Dining “Where's the closest coffee shop?” “Show me my dinner reservations for Thursday.” “Show me the menu for Masa 14.” “How many calories are in a double cheeseburger?” Movies “What movies are playing tonight?” “Show me the trailer for Furious 7.” “When does Minions come out?” “Where can I see Unbroken around here?” Music “Play Modest Mouse.” “What's this song?” “Show me my email from Brian about Modest Mouse.” “What are songs by Ziggy Stardust?” Sports “Did the Lakers win today?” “What NBA games are on tonight?” “Who does Carmelo Anthony play for?” “How many titles has Tim Duncan won?” Find artist and song information instantly.
It's easy to search for content, even if it's in another app. Travel “When should I leave for the airport today?” “Is my flight delayed?” “How much is 10 dollars in Euros?” “How do you say let's go out tonight in French?” Take Action “Call Jake.” “Text Taylor, be there in 10, can't find my keys.” Similar Images graduates from Google Labs.
Today, we're happy to announce that Similar Images is graduating from Google Labs and becoming a permanent feature in Google Images.
You can try it out by clicking on "Find similar images" below the most popular images in our search results. For example, if you search for jaguar, you can use the "Find similar images" link to find more pictures of the car or the animal. When we revamped Labs in April, we also launched Similar Images to highlight some of the innovative work our engineers have been working on. Google Labs gives us a way to get some of our new ideas in front of you early in the process, refine them based on your feedback and see what sticks. Your support has helped to make Similar Images the first major feature to graduate from Google Labs since its recent overhaul.
So, let's say you want to find images of Ancient Egypt. Or illustrative maps of Ancient Egypt: Or ancient Egyptian-style drawings: Pictures. Sepham - Search by Drawing. Category:Image search. Content-based image retrieval. General scheme of content-based image retrieval Content-based image retrieval (CBIR), also known as query by image content (QBIC) and content-based visual information retrieval (CBVIR) is the application of computer vision techniques to the image retrieval problem, that is, the problem of searching for digital images in large databases (see this survey for a recent scientific overview of the CBIR field).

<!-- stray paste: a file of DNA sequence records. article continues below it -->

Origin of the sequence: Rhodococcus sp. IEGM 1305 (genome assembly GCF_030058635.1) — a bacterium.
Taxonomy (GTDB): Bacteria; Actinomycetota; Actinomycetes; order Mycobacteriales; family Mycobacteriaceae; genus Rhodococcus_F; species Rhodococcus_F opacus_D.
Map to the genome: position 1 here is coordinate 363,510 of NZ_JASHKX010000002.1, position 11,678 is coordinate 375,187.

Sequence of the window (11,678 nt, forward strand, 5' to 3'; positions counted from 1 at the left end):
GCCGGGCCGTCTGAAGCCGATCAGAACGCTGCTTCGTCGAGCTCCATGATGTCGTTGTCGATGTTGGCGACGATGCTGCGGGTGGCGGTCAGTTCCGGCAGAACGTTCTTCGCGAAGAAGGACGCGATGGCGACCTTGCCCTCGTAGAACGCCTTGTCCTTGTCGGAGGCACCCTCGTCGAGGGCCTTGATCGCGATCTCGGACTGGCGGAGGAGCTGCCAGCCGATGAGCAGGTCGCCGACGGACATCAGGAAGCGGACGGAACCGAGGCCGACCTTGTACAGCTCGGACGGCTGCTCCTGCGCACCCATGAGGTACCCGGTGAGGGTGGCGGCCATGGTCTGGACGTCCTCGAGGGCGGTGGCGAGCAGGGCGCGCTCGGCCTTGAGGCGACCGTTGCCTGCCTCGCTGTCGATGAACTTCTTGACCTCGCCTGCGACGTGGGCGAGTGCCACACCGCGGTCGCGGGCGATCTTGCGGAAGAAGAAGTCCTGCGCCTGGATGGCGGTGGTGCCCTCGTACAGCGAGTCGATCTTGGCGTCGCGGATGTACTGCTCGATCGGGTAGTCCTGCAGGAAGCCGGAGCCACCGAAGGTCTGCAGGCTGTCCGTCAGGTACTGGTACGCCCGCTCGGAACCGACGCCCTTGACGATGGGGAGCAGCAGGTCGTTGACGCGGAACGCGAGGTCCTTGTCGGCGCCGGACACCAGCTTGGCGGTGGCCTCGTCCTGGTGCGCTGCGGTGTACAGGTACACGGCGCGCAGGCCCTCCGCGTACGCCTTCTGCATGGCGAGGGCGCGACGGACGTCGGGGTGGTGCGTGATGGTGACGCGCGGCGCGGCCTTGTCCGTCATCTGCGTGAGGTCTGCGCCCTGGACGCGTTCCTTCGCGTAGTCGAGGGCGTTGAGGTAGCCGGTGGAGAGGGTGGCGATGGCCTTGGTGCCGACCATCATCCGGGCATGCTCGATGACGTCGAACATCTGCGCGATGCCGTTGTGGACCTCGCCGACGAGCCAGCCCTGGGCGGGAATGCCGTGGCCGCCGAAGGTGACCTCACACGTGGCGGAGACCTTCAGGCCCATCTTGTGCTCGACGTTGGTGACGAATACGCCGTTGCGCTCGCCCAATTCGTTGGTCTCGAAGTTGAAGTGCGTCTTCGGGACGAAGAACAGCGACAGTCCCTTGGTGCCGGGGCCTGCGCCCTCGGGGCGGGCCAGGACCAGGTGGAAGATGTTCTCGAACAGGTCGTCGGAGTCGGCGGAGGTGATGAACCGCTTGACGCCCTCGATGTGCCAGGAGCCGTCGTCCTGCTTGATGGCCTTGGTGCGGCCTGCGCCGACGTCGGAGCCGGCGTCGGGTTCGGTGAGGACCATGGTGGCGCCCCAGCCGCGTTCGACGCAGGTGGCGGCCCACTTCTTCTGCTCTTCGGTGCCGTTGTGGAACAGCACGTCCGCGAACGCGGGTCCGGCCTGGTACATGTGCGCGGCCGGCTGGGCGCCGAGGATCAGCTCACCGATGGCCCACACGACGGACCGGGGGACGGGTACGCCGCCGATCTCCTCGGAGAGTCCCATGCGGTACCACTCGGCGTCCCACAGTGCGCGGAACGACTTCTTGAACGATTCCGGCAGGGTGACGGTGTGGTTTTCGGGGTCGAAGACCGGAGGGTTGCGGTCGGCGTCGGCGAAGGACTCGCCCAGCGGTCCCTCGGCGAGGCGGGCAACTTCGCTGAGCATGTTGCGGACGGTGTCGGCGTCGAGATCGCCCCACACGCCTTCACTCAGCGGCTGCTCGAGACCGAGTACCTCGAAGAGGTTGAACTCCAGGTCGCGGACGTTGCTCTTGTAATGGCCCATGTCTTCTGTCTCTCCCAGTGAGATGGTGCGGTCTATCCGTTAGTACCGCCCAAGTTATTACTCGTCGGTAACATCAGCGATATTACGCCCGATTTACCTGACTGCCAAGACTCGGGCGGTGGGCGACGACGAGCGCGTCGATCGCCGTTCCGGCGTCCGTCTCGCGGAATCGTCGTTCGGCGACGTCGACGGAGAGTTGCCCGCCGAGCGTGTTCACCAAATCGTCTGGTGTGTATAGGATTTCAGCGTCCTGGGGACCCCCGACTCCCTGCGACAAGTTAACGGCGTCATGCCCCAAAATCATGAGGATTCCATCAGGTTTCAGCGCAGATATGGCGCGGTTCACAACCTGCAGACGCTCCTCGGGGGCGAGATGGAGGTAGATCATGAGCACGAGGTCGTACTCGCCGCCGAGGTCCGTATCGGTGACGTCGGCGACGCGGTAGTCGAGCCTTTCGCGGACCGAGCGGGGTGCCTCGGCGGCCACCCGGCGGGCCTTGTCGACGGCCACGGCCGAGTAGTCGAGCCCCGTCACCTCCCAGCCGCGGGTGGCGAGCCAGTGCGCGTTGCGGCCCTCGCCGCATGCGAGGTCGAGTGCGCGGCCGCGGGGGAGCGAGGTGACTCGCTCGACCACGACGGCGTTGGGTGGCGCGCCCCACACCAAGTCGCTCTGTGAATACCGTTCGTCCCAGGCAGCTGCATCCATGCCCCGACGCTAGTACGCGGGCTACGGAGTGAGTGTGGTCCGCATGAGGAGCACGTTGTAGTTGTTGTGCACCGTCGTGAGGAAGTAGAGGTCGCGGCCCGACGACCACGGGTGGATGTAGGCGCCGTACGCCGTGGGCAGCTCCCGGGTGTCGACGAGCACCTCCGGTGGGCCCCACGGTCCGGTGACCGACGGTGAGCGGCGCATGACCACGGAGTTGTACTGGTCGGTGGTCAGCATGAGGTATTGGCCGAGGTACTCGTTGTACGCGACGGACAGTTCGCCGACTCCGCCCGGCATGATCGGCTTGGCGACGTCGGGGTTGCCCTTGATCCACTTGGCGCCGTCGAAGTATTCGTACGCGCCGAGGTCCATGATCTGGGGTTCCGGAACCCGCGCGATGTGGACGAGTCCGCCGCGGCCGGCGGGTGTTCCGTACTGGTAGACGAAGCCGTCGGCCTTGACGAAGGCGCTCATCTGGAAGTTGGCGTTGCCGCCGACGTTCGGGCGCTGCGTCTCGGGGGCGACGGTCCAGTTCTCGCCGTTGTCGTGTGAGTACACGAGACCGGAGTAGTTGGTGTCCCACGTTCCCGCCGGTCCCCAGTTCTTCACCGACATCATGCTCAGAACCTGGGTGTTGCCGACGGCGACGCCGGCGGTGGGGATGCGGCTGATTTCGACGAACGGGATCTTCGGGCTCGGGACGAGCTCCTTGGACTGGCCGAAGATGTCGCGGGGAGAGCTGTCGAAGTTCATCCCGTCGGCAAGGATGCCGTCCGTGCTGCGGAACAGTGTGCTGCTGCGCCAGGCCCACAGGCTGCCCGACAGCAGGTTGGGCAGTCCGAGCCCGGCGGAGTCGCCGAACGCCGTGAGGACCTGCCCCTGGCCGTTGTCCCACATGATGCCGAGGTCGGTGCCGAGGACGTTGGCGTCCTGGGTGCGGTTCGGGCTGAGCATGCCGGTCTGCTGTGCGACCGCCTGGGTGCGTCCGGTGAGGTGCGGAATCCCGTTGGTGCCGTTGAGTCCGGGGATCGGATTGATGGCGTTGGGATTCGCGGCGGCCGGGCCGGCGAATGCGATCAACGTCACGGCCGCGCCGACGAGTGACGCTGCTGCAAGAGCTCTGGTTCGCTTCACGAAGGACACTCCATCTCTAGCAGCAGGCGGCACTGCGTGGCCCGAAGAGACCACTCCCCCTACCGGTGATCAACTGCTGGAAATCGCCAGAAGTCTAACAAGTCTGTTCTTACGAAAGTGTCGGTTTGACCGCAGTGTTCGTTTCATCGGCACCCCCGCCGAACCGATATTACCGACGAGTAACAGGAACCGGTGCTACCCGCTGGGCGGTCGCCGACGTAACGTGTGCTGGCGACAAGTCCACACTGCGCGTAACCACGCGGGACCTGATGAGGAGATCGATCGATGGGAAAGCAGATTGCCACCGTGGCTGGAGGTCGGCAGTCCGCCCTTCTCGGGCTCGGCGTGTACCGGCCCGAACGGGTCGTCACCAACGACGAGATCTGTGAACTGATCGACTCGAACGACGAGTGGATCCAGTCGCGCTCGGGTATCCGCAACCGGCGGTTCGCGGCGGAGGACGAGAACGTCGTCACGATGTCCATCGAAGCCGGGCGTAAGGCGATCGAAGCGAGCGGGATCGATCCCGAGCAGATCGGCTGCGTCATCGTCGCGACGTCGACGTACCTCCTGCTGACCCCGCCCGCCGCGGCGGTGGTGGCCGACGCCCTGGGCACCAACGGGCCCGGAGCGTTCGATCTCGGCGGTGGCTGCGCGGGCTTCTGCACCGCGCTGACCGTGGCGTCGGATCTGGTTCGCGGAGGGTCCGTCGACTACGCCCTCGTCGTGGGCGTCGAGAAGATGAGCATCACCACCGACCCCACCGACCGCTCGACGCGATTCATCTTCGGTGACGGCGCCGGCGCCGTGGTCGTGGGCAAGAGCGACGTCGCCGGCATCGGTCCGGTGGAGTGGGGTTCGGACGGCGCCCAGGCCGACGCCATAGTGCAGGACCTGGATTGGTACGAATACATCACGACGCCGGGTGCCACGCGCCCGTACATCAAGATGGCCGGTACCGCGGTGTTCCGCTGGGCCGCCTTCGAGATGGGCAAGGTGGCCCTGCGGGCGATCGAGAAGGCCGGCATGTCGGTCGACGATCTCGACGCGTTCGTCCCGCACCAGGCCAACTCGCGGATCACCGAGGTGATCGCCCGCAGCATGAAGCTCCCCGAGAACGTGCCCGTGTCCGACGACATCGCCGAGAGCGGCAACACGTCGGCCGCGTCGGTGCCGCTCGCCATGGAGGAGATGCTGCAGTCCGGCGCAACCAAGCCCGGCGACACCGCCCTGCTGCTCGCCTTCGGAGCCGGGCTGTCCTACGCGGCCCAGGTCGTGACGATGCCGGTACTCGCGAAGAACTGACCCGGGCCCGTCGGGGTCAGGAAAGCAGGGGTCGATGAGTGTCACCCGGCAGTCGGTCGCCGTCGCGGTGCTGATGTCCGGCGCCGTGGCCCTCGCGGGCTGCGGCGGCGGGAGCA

Content-based image retrieval is opposed to traditional concept-based approaches (see concept-based image indexing). History The term "content-based image retrieval" seems to have originated in 1992 when it was used by T. Kato to describe experiments into automatic retrieval of images from a database, based on the colors and shapes present. Since then, the term has been used to describe the process of retrieving desired images from a large collection on the basis of syntactical image features.
Technical progress CBIR techniques Query techniques Color List of CBIR engines. Elastic Vision - Content-based Image Search. TinEye Reverse Image Search. Visual Search Lab - Idée Inc. BYO Image Search Lab - Idée Inc. PixID Image Monitoring Service - Idée Inc. - The Visual Search Company. PixID Editorial Image Tracking Identify editorial images in print publications.
“Idée’s image monitoring service for print and web is an outstanding technological breakthrough.” - Michael Scotto, Director Photo Business, Agence France-Presse (AFP) Request a Demo Benefits of Image Tracking with PixID Automate your editorial billing process Recover license revenues from unaccounted image use Uncover unauthorized image use Accurately identify every image usage Track authorized and exclusive image use Verify image license compliance Introduce accountability to your distribution relationships Streamline royalty disbursements to your photographers Determine ROI and highlight opportunities for increased sales in new markets Back up content purchasing decisions with solid, market–relevant data. 百度识图——相同图片搜索.